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Probability: Fallacies, Myths and Puzzles: Main Page

Boy or Girl?

Based on a conversation with somebody you meet for the first time you discover that this person has at least one son.

You subsequently discover that this person has two children.

What is the probability that the other child is a boy?

Assuming that any birth is equally likely to be a boy or girl (this is not strictly correct but it does not really matter here), most people answer 1/2.
In fact, the correct answer is 1/3.

The key thing to note is that, in any family of two children there are four possible ways in which the children will have been born:

First Child

Second child

Boy

Boy

Boy

Girl

Girl

Boy

Girl

Girl

 Since we are assuming any birth is equally likely to be a boy or girl, it follows that each of the four outcomes is, in the general case, equally likely. However, in this particular case we know that the fourth outcome (Girl, Girl) is impossible because at least one child is a boy.  Hence the other three outcome are equally likely and so each has probability 1/3.  Only one of these (Boy, Boy) leads to the 'other' child being a boy. And so the probability the other child is a boy is 1/3, while the probability the other child is a girl is 2/3 (since the other two possibilities (Biy, Girl), (Girl, Boy) both lead to such an outcome).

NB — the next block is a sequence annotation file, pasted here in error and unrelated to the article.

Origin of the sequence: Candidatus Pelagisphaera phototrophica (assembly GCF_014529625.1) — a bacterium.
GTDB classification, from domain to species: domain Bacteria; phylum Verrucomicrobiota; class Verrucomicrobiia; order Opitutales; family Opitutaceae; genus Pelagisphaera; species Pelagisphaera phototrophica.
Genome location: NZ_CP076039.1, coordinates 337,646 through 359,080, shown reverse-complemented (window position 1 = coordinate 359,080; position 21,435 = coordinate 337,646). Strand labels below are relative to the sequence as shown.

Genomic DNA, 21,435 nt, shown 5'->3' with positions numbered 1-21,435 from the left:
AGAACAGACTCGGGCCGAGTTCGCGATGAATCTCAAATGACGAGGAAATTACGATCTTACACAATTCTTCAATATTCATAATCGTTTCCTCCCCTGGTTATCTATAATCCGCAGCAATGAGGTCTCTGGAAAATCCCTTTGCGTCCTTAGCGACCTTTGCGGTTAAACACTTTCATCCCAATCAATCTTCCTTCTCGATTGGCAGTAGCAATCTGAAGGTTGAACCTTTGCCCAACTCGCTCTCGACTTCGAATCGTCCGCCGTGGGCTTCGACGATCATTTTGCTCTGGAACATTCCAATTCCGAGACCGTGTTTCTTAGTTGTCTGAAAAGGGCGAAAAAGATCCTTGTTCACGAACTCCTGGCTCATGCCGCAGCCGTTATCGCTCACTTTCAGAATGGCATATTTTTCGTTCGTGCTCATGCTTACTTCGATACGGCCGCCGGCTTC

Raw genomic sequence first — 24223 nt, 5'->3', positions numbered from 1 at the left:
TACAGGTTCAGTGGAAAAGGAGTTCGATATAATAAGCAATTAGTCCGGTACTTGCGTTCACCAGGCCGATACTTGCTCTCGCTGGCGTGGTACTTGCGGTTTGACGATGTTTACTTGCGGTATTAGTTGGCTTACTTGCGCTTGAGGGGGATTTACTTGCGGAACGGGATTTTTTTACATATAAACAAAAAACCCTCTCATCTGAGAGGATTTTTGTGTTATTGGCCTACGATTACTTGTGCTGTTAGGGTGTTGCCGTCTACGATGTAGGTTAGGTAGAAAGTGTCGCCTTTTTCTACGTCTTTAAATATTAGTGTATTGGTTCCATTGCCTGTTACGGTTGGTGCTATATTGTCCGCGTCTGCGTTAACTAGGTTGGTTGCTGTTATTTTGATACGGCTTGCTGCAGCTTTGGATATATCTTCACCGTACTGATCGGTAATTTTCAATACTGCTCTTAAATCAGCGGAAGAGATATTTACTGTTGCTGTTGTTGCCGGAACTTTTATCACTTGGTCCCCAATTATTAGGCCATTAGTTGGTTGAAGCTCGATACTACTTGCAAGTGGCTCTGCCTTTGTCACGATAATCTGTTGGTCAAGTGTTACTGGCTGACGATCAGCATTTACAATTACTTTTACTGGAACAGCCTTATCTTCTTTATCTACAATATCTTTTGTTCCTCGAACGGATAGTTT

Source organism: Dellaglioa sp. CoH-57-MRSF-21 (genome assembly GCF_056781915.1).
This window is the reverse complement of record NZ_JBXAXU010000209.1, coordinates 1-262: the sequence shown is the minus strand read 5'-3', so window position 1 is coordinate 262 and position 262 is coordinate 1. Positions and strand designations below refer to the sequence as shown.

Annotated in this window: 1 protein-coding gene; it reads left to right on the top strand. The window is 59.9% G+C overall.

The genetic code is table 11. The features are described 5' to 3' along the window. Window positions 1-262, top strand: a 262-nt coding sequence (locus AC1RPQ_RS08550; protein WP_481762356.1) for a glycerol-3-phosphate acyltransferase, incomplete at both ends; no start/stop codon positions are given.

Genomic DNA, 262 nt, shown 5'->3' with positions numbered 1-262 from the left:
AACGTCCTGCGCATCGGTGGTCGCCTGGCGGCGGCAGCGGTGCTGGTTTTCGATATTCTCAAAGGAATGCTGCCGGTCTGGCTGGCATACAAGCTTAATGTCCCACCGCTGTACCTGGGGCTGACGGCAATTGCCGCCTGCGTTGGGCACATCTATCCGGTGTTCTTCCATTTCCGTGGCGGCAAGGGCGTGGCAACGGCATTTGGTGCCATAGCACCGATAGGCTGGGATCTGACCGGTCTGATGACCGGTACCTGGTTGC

What makes the example intuitively hard to understand is that the correct answer is 1/2 if either:

1) We had learnt from our initial conversation that the child was born first.

2) We had learnt from our initial conversation that the child was not born first.

Since one of these underlying two statements must be true, does this mean we have a paradox? No. There is a diifference between knowing that either 1 or 2 is true (which is the original situation we were in) and knowing which one of 1 or 2 is true.  Imagine somebody selecting two balls (with replacement) from an urn containing an equal number of white and black balls. If you see the colour of the first ball drawn then, irrespective of what the colour was, you know that the probability the second ball being a black is 1/2. But if all you know is the colour of at least one of the two balls drawn then, irrespective of whether that colour is white or black, only one out of three equally likely possibilities for how they were drawn leads to the other ball being the same colour. Specifically, if you know one ball was black then the possibilities are: (B, B), (B, W), (W, B); and if you know one ball is white then the possibilities are: (W, W), (B, W), (W, B).

A detailed analysis of this problem can be found here.



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Norman Fenton


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